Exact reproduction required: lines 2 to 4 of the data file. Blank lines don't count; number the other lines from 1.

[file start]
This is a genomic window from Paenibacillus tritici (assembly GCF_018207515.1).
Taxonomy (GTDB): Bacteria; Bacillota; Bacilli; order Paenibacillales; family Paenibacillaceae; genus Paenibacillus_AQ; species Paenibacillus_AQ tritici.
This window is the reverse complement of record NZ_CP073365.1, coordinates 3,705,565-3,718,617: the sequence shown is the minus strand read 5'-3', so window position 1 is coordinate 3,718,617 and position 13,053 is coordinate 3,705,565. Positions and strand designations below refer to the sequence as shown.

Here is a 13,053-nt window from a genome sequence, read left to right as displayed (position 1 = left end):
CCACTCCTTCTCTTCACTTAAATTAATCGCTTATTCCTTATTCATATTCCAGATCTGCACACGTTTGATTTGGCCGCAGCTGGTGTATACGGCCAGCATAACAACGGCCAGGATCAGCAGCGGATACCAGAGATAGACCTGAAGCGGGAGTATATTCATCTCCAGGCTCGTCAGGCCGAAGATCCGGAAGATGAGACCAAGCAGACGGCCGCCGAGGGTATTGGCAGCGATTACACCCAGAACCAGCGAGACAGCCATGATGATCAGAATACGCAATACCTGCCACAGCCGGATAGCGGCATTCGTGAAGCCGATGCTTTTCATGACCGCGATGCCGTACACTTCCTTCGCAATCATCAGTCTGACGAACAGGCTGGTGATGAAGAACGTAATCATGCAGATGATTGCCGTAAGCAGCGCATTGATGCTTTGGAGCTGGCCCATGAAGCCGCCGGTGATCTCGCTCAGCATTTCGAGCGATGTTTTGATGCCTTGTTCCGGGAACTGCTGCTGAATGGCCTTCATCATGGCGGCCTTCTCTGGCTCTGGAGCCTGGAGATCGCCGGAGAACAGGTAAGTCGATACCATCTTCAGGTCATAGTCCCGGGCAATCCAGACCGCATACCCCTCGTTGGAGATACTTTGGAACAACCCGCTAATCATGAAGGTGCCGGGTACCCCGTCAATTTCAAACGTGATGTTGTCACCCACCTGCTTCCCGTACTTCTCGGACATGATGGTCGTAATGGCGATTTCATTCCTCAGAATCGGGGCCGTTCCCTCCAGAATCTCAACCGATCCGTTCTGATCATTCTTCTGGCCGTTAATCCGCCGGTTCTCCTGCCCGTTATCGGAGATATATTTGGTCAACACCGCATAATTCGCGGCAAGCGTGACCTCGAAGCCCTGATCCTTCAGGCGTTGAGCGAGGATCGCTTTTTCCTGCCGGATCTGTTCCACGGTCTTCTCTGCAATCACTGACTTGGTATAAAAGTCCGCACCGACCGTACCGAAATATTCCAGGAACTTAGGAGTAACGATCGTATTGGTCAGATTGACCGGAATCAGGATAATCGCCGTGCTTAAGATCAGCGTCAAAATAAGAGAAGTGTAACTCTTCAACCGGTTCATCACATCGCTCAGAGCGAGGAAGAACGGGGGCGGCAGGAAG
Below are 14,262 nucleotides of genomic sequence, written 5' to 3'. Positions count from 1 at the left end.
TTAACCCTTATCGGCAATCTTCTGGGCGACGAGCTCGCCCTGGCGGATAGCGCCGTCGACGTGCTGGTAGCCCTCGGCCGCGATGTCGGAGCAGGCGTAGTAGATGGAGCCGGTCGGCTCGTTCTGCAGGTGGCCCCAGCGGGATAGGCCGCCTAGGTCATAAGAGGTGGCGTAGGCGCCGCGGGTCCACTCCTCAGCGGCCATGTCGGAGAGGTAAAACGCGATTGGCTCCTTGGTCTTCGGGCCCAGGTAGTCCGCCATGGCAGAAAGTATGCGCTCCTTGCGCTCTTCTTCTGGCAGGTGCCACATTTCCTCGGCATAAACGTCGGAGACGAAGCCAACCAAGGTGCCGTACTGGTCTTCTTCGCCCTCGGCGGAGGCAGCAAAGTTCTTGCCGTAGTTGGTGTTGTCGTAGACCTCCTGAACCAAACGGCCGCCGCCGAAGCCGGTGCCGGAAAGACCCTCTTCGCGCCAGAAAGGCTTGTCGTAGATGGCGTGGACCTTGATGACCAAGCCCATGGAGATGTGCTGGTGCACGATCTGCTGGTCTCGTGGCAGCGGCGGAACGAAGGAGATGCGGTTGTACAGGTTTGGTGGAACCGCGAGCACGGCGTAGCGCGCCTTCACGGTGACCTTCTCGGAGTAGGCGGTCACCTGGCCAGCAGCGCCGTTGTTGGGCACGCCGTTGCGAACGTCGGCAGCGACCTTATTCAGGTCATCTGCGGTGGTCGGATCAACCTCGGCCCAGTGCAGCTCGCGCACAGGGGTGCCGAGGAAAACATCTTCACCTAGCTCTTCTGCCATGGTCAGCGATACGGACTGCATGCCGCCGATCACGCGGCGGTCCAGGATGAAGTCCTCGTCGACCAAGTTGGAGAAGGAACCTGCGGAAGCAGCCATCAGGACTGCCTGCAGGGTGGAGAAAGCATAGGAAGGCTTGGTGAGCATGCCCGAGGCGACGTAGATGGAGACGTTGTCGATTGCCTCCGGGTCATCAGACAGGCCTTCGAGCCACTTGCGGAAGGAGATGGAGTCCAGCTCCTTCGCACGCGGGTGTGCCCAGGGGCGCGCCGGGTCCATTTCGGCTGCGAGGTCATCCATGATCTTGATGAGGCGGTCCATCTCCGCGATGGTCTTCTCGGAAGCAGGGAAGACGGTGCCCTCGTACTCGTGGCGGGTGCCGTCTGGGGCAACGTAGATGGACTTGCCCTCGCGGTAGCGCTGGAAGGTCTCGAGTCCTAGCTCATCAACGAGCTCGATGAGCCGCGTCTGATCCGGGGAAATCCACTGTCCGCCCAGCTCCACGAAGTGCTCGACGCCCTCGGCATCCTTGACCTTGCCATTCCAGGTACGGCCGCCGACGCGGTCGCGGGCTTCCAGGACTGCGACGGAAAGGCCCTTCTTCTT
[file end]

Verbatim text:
Taxonomy (GTDB): Bacteria; Bacillota; Bacilli; order Paenibacillales; family Paenibacillaceae; genus Paenibacillus_AQ; species Paenibacillus_AQ tritici.
This window is the reverse complement of record NZ_CP073365.1, coordinates 3,705,565-3,718,617: the sequence shown is the minus strand read 5'-3', so window position 1 is coordinate 3,718,617 and position 13,053 is coordinate 3,705,565. Positions and strand designations below refer to the sequence as shown.

Here is a 13,053-nt window from a genome sequence, read left to right as displayed (position 1 = left end):